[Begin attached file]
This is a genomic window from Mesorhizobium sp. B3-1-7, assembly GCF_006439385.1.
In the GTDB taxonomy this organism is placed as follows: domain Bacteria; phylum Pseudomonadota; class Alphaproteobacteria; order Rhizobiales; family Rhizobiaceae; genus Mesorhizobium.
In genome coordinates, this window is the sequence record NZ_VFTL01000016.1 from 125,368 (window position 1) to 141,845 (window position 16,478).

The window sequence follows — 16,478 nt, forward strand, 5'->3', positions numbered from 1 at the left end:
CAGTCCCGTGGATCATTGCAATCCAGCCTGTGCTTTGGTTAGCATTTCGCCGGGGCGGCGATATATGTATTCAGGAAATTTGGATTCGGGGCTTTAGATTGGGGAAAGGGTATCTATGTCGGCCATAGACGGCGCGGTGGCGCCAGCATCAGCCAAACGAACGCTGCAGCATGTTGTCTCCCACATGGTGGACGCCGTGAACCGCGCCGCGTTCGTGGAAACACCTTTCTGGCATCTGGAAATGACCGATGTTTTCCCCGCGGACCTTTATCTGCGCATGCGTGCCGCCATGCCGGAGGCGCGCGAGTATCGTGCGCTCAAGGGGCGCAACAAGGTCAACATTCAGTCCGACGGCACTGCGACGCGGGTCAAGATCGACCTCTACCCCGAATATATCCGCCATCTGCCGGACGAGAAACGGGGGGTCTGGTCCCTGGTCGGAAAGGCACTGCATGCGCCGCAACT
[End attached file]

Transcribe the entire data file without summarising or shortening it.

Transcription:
This is a genomic window from Mesorhizobium sp. B3-1-7, assembly GCF_006439385.1.
In the GTDB taxonomy this organism is placed as follows: domain Bacteria; phylum Pseudomonadota; class Alphaproteobacteria; order Rhizobiales; family Rhizobiaceae; genus Mesorhizobium.
In genome coordinates, this window is the sequence record NZ_VFTL01000016.1 from 125,368 (window position 1) to 141,845 (window position 16,478).

The window sequence follows — 16,478 nt, forward strand, 5'->3', positions numbered from 1 at the left end:
CAGTCCCGTGGATCATTGCAATCCAGCCTGTGCTTTGGTTAGCATTTCGCCGGGGCGGCGATATATGTATTCAGGAAATTTGGATTCGGGGCTTTAGATTGGGGAAAGGGTATCTATGTCGGCCATAGACGGCGCGGTGGCGCCAGCATCAGCCAAACGAACGCTGCAGCATGTTGTCTCCCACATGGTGGACGCCGTGAACCGCGCCGCGTTCGTGGAAACACCTTTCTGGCATCTGGAAATGACCGATGTTTTCCCCGCGGACCTTTATCTGCGCATGCGTGCCGCCATGCCGGAGGCGCGCGAGTATCGTGCGCTCAAGGGGCGCAACAAGGTCAACATTCAGTCCGACGGCACTGCGACGCGGGTCAAGATCGACCTCTACCCCGAATATATCCGCCATCTGCCGGACGAGAAACGGGGGGTCTGGTCCCTGGTCGGAAAGGCACTGCATGCGCCGCAACT